The first time I went to a Red Lobster® restaurant, I fell in love with their cheesy biscuits. The first time I tried to make cheesy biscuits, I failed miserably. The first time I tried to make cheesy bread, I failed.
It’s hard to get enough cheese in your baked goods. Grated cheese, unless it is very sharp, just doesn’t deliver enough flavor after it’s baked. When you add more cheese, you upset the balance in the recipe. If you add enough cheese to yeasted breads, the sodium upsets the yeast.
Dry cheese powder is so concentrated that you can deliver a load of flavor. There are also cheese booster products that add punch without continuing to load your baked goods with cheese.
We’ve experimented a lot with cheese in breads and biscuits. We have developed and sell a New England Cheddar Biscuit Mix that makes biscuits very close to those at Red Lobster and several bread mixes with cheese.
Cheese powder is dry and fine, much like flour. You can substitute cheese powder for part of the flour in many recipes. The following guidelines will give you directions.
Guidelines for using cheddar powder:
- Replace no more than 33% of the flour with dry cheese powder.
- There is quite a bit of sodium in dry cheese. Leave the salt out in your bread recipe; the cheese will deliver enough salt. Cut back on the salt in other recipes.
- If you are making cheesy bread, be patient. The sodium will slow down the rise. It may take twice as long for your bread to rise.
- Adjust the water. Cheese powder seems to absorb more water than flour. You may need to add another tablespoon or two of water.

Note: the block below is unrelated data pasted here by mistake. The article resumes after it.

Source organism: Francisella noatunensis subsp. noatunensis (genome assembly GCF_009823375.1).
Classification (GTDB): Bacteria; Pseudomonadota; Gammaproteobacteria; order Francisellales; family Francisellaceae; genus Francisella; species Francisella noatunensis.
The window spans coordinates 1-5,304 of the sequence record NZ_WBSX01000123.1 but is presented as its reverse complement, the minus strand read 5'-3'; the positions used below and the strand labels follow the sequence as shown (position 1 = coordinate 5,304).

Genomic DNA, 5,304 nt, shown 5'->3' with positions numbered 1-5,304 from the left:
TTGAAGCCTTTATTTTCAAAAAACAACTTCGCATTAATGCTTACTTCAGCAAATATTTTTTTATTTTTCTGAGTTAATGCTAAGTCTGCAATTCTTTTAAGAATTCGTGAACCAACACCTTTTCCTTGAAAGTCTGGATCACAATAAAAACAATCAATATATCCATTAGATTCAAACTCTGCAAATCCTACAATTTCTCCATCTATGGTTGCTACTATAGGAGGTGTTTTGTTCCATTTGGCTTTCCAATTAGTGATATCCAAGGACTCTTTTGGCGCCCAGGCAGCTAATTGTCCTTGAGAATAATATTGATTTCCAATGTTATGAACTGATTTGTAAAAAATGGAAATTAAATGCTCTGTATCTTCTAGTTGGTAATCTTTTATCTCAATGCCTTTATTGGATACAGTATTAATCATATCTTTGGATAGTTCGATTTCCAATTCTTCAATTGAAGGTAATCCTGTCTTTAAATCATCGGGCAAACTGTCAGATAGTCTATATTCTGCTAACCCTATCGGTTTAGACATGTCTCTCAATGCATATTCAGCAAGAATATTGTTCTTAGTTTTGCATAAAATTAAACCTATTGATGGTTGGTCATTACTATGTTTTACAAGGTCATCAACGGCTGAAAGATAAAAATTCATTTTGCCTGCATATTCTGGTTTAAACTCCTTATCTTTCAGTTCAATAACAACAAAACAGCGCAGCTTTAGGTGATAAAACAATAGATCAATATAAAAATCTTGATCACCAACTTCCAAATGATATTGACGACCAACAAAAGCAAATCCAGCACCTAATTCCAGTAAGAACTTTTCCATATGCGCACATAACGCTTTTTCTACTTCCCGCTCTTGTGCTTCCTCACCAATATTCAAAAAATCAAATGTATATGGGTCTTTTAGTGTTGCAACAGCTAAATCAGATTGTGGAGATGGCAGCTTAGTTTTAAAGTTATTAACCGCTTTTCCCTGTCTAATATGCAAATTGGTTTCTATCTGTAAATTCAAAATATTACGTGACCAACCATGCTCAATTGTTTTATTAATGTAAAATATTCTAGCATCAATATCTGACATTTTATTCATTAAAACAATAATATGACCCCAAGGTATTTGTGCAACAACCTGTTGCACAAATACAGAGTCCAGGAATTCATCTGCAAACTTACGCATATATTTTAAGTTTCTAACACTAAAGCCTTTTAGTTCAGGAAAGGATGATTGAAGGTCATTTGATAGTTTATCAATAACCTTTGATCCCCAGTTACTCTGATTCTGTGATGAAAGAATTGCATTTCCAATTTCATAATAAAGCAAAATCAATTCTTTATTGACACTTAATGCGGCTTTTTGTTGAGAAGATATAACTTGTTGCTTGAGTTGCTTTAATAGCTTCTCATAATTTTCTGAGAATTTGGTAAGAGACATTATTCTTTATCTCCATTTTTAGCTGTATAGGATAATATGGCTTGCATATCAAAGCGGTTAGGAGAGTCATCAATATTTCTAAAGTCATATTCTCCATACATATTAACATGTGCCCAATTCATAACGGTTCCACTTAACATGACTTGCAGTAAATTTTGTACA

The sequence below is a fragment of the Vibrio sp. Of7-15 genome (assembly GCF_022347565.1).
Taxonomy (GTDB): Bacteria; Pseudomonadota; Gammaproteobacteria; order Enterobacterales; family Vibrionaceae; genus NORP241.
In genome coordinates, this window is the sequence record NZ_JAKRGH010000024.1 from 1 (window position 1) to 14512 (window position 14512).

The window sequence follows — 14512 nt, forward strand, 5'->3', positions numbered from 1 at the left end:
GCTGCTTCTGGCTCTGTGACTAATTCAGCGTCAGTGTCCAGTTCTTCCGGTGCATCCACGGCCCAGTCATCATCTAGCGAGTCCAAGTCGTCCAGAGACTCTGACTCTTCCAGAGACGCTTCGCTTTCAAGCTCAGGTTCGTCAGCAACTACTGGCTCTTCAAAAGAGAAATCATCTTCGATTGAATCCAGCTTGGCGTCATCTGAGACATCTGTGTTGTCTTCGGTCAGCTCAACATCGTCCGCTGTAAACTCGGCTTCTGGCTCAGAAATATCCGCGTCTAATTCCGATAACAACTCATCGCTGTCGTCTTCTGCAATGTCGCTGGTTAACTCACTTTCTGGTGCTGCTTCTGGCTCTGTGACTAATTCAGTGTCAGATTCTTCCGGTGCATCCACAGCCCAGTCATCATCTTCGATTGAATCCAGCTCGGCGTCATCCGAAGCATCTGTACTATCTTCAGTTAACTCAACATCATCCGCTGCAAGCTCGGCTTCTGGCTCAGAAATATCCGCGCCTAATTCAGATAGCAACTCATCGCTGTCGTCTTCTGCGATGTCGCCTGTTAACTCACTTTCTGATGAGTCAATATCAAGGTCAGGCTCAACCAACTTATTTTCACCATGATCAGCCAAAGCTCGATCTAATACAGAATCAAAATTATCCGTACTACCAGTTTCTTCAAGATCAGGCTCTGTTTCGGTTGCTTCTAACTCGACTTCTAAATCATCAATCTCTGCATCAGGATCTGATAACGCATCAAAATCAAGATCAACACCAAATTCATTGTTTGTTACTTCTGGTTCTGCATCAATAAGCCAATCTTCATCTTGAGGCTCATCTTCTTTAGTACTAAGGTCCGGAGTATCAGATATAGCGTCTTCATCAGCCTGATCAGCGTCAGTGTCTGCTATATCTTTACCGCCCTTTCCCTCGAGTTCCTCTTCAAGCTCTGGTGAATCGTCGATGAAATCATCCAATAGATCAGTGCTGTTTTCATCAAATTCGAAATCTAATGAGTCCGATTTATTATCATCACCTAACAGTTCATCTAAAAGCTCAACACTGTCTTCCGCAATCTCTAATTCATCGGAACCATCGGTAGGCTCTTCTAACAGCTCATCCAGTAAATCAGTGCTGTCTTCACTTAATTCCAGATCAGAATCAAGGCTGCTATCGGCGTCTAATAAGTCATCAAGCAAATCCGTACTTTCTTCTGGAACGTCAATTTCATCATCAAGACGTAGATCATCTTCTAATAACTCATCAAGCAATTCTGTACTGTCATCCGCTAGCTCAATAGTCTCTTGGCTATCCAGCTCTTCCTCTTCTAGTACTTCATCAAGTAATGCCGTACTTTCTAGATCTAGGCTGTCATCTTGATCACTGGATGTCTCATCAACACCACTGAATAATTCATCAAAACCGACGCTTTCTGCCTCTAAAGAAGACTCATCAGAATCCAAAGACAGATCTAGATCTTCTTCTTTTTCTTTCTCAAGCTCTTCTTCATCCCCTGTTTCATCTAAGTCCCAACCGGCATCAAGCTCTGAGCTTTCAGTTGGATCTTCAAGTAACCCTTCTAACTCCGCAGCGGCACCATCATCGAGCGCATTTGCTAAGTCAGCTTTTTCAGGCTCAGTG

- Consider using a cheddar cheese booster. It delivers extra cheese flavor, it’s more economical than using dry cheese alone, and there’s less sodium. Less sodium
- is especially significant when you are dealing with yeast. Try cutting back the dry cheese to 20% of the flour and delivering the rest of the flavor with cheese booster.
- Cheese powder is dehydrated cheese and therefore has a high fat content. You may be able to eliminate or reduce the butter or other fats called for in a recipe.
- The cheese may increase the baking time by five minutes or so.
- The lactose in the cheese will accentuate the browning of the rolls. Let the rolls get to a rich golden brown color or use your thermometer. The internal temperature of baked breads should be at least 190 degrees.
Cheese powder can also be used in casseroles, gravies, and soups. (Many packaged macaroni and cheese products have a dry cheese packet made of dry cheese, booster, and flour.)
Storing your cheese powder:
It’s worth keeping dry cheese powder and cheese booster on hand for when you want to make cheese biscuits or bread.
The product comes in a zippered Mylar package and will keep unopened for at least six months. Once opened, zip it up again. If you are not going to use it right away, store it in the refrigerator or freezer where it will last a long time.